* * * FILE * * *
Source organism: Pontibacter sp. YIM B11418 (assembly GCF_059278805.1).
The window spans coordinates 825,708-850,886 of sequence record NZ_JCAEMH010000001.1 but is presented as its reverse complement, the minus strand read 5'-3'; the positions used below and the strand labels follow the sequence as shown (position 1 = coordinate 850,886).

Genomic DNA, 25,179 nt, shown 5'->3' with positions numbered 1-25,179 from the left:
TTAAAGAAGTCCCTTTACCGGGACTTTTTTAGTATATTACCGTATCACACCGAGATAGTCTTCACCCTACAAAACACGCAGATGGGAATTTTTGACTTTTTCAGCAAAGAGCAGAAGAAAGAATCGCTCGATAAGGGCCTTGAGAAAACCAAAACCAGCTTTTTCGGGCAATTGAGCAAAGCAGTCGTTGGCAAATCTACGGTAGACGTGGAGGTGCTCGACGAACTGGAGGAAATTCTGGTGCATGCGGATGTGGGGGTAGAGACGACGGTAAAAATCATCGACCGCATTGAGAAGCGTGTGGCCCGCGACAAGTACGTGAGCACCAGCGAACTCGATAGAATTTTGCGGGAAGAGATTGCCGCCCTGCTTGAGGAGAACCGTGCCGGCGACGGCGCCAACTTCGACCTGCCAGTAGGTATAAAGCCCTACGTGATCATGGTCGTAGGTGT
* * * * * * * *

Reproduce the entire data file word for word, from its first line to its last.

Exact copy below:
Source organism: Pontibacter sp. YIM B11418 (assembly GCF_059278805.1).
The window spans coordinates 825,708-850,886 of sequence record NZ_JCAEMH010000001.1 but is presented as its reverse complement, the minus strand read 5'-3'; the positions used below and the strand labels follow the sequence as shown (position 1 = coordinate 850,886).

Genomic DNA, 25,179 nt, shown 5'->3' with positions numbered 1-25,179 from the left:
TTAAAGAAGTCCCTTTACCGGGACTTTTTTAGTATATTACCGTATCACACCGAGATAGTCTTCACCCTACAAAACACGCAGATGGGAATTTTTGACTTTTTCAGCAAAGAGCAGAAGAAAGAATCGCTCGATAAGGGCCTTGAGAAAACCAAAACCAGCTTTTTCGGGCAATTGAGCAAAGCAGTCGTTGGCAAATCTACGGTAGACGTGGAGGTGCTCGACGAACTGGAGGAAATTCTGGTGCATGCGGATGTGGGGGTAGAGACGACGGTAAAAATCATCGACCGCATTGAGAAGCGTGTGGCCCGCGACAAGTACGTGAGCACCAGCGAACTCGATAGAATTTTGCGGGAAGAGATTGCCGCCCTGCTTGAGGAGAACCGTGCCGGCGACGGCGCCAACTTCGACCTGCCAGTAGGTATAAAGCCCTACGTGATCATGGTCGTAGGTGT